23. Another job class in the GGU performs duties similar to the inspectors and WSOs -- the weights and measures inspector series. Exhs. 201, 202, 203, & 204.

24. The inspectors participate in the PERS system and are not eligible for the 20-year retirement system available by statute to the members of the public safety officers unit.

25. The similarities inspectors share with WSOs and the GGU outweigh significantly any similarities that the inspectors share with the public safety officers unit.

26. There is no evidence in the record that commercial vehicle inspectors, weigh station operators, or other positions with similar duties have been placed in a law enforcement bargaining unit in the past.

27. One of the inspectors, Wayne Renz, clearly wants to be in the public safety officers unit. Renz believes that PSEA would be more familiar with his line of work and would provide better representation. He believes PSEA would provide someone to talk to who would return messages and who would consider alternatives to the formal filing of a complaint or grievance.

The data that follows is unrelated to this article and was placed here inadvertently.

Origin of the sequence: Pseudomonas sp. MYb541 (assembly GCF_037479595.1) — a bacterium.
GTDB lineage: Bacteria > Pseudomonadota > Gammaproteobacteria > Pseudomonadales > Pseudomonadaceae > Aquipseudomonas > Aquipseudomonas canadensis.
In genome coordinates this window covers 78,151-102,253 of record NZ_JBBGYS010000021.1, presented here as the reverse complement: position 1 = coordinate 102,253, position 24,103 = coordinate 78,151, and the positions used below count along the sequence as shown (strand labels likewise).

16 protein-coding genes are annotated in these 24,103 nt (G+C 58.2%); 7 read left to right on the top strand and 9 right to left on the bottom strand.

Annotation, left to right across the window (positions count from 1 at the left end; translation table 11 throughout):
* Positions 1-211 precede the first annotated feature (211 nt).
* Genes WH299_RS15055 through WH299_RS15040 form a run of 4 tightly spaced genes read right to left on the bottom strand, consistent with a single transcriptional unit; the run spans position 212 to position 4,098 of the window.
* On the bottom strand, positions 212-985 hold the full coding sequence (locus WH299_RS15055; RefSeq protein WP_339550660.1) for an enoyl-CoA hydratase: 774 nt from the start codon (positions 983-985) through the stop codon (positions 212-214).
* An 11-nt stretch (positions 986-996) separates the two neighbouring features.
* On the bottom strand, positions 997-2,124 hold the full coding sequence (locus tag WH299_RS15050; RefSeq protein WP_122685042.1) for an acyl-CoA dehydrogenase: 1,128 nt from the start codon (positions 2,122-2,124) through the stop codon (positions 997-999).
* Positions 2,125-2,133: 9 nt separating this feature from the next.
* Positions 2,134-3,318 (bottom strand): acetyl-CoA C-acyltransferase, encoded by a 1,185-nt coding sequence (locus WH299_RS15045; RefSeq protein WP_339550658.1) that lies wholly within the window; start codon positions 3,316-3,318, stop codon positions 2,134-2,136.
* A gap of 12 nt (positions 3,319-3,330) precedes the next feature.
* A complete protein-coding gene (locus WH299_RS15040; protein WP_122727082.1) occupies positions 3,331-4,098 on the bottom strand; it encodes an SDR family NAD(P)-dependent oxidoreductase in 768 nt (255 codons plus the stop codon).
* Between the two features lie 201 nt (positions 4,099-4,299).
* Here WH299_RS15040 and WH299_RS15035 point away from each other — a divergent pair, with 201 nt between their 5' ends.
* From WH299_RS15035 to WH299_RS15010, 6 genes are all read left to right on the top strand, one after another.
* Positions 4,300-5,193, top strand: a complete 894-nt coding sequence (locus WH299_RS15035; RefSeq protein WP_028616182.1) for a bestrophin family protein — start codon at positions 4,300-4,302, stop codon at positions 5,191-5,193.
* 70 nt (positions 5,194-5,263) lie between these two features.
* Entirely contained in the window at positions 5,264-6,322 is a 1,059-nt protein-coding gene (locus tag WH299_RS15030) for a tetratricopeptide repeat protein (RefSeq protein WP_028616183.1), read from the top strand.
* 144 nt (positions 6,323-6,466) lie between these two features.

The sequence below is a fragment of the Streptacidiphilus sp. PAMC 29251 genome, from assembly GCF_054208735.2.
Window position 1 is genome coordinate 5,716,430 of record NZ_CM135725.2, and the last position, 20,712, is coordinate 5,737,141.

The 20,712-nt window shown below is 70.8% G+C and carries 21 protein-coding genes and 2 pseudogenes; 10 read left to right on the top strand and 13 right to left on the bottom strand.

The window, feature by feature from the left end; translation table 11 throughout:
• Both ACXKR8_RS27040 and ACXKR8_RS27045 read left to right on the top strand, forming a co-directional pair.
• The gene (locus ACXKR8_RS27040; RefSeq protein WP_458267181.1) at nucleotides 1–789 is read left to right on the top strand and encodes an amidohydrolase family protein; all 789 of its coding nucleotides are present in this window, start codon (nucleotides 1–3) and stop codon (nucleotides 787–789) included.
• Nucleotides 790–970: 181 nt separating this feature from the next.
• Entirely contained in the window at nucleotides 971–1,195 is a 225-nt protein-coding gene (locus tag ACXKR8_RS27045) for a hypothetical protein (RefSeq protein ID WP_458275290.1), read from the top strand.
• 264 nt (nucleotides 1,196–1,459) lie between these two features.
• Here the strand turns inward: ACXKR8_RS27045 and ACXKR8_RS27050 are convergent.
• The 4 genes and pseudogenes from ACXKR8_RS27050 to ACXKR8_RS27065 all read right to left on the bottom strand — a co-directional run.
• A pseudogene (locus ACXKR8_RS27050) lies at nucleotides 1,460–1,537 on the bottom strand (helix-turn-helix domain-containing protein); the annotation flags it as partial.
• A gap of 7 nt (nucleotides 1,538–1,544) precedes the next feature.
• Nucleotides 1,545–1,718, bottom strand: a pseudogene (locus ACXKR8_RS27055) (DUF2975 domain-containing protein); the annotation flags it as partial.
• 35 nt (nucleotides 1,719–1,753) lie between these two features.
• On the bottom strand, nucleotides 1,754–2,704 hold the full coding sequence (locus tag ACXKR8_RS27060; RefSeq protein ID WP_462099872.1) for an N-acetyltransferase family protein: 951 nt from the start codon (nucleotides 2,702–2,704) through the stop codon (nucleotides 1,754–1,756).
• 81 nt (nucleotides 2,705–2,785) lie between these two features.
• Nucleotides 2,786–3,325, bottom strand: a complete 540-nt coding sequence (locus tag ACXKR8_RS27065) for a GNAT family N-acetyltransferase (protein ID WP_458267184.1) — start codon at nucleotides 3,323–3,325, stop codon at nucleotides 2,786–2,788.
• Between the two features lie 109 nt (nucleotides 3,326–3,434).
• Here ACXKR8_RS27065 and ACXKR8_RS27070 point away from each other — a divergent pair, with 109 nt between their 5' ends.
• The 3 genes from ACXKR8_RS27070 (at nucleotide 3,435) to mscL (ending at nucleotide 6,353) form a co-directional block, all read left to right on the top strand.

28. Renz testified on the subject of the adequacy of ASEA's representation. Renz is dissatisfied with his representation. He does not like several provisions of the collective bargaining agreement negotiated between ASEA and the State. One complaint is the change in the per diem payments for work related travel. ASEA agreed to a change in per diem from payment of $100 per day to payment of actual lodging expenses plus $42 per day for food. Renz viewed this change as a concession by the ASEA, although a person paying more than 60 dollars per day for lodging would not. Renz said it was a loss to him because he could manage to find cheaper lodgings.